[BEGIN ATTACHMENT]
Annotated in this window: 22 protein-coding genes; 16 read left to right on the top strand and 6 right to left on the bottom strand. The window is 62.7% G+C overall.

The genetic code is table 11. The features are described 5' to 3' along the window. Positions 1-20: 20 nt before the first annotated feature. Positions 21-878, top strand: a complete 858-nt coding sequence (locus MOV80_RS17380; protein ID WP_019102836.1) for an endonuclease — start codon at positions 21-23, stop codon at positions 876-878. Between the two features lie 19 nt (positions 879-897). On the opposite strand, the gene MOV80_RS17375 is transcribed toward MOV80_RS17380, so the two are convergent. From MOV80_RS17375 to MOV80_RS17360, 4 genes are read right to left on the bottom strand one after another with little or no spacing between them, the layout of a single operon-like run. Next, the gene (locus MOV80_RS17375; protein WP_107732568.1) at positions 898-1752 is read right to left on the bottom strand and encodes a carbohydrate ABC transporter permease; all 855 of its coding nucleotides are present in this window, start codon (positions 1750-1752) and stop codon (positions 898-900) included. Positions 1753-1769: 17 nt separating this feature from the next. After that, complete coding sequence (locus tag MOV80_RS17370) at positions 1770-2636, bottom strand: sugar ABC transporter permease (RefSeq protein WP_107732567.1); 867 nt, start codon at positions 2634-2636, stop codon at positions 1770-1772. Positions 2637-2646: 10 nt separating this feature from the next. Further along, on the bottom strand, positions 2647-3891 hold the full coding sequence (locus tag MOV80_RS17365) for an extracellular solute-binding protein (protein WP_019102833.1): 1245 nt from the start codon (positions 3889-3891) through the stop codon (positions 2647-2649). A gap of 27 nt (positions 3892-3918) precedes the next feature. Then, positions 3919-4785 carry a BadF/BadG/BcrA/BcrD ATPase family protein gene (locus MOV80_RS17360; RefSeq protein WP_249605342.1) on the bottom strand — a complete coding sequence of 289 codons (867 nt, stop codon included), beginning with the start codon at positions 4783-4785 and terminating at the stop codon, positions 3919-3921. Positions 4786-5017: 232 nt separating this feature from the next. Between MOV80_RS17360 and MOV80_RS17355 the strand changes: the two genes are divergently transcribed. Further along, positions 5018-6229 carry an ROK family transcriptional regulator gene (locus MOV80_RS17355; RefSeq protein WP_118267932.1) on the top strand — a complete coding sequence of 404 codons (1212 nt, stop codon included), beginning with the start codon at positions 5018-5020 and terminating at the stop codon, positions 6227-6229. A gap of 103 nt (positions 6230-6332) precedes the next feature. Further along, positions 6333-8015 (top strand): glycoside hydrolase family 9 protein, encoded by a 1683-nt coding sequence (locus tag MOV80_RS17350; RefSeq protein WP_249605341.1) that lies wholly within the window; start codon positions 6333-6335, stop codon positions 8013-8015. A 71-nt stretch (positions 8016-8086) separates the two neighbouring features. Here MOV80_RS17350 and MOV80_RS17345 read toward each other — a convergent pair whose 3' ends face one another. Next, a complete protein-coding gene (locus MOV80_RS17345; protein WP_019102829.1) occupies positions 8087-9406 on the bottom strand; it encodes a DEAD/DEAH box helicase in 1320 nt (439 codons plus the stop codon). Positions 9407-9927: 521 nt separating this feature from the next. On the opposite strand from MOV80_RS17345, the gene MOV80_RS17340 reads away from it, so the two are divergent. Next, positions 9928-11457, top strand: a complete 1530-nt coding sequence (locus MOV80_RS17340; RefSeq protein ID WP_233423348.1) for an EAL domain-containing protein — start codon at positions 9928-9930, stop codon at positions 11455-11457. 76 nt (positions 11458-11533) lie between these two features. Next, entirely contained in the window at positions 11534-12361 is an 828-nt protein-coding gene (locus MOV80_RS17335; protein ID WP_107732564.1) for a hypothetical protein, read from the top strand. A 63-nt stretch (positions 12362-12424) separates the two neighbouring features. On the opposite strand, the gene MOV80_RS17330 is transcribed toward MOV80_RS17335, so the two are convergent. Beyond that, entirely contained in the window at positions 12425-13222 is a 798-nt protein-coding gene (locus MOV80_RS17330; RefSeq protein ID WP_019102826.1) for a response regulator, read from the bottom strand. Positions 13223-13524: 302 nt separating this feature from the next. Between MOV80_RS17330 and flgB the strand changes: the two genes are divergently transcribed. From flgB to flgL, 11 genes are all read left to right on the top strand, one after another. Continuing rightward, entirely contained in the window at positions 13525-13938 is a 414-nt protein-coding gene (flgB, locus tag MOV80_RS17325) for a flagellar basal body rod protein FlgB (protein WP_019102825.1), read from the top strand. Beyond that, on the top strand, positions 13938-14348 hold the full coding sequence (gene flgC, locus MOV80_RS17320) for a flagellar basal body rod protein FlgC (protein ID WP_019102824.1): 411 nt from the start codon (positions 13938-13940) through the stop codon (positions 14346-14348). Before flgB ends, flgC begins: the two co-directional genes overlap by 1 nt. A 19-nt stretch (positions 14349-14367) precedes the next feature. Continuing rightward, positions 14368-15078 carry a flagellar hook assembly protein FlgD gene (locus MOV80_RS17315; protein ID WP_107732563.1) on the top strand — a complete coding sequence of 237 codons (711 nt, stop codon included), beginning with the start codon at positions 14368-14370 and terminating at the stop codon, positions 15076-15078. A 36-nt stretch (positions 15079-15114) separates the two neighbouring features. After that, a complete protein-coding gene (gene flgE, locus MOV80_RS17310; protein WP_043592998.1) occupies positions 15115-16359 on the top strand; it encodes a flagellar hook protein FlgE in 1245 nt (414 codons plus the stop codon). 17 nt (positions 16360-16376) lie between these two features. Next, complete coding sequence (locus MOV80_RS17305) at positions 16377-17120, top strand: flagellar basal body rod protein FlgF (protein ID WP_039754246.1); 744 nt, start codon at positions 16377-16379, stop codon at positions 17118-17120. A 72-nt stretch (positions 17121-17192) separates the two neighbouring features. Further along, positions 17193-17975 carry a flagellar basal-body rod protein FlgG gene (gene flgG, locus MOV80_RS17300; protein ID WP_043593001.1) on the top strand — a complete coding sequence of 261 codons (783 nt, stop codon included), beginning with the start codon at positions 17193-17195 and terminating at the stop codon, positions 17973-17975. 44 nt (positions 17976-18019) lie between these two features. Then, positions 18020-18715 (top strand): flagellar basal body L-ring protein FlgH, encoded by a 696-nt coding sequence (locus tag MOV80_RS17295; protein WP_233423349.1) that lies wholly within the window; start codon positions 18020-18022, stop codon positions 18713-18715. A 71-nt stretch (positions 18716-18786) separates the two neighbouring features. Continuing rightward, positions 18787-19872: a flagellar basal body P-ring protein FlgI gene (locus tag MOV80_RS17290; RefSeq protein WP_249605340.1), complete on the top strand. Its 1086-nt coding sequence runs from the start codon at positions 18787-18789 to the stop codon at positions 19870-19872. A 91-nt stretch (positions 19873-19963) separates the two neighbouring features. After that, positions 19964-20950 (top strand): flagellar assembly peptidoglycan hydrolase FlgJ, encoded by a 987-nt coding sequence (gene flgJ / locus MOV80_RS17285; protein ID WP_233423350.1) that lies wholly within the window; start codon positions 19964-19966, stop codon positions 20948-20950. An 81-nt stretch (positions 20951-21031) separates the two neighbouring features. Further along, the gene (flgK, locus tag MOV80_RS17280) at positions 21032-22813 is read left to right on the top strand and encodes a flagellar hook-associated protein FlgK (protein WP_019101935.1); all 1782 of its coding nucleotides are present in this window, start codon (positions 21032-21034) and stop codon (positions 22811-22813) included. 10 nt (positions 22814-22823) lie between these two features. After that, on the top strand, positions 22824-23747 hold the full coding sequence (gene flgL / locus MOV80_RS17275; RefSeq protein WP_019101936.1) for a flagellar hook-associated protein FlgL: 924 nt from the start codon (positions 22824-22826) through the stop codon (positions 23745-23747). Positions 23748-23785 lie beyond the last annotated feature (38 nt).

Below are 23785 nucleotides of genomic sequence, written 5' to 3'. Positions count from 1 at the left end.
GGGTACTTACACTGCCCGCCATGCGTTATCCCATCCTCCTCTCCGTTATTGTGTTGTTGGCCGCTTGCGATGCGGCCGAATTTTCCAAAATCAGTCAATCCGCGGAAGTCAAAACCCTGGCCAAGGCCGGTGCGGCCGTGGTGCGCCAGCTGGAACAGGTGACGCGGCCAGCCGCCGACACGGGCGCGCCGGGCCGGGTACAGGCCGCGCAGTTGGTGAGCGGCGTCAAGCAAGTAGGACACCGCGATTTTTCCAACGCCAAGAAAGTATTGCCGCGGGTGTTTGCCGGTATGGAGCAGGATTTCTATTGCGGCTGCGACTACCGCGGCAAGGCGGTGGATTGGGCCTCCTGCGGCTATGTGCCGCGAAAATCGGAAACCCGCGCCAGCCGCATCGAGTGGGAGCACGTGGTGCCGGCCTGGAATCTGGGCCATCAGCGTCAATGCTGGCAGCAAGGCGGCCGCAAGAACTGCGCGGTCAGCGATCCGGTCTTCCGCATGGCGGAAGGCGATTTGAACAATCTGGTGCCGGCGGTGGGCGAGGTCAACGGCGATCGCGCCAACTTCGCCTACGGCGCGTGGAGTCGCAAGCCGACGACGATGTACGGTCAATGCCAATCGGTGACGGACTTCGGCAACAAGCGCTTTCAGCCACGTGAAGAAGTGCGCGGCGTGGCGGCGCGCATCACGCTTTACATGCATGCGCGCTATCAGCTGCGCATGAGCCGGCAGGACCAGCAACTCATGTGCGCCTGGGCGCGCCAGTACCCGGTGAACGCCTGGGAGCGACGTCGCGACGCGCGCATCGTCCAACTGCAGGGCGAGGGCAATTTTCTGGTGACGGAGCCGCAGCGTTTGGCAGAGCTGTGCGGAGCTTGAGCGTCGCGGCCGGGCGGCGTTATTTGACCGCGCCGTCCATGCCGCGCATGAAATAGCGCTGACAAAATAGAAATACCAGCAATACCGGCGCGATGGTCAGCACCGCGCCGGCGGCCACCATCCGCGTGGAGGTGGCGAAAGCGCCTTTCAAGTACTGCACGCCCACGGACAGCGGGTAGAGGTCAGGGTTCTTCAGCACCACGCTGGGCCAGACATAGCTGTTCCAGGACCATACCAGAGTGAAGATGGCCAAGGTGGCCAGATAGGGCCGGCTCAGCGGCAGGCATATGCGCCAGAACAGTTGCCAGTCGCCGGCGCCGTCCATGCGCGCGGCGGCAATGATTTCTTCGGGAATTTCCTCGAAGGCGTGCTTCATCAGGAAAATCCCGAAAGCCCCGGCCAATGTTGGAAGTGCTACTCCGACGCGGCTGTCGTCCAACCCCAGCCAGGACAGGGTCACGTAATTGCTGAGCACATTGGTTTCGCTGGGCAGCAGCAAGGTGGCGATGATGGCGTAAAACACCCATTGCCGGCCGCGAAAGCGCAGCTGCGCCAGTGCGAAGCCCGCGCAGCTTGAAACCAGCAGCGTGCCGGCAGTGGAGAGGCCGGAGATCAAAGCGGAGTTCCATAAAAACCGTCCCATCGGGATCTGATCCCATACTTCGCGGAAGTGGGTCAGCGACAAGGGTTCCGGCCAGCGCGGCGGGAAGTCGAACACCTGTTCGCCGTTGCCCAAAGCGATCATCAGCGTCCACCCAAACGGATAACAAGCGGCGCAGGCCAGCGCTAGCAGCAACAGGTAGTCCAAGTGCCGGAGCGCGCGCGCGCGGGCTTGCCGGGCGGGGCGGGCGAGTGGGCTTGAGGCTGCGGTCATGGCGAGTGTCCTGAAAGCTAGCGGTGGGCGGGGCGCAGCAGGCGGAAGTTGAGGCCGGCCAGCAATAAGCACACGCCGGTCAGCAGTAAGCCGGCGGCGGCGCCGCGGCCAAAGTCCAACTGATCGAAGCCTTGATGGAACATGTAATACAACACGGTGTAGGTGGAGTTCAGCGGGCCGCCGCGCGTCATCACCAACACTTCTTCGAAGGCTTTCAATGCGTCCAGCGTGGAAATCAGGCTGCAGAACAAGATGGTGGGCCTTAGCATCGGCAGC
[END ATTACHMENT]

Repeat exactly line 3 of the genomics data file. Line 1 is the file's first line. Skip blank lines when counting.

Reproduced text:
Below are 23785 nucleotides of genomic sequence, written 5' to 3'. Positions count from 1 at the left end.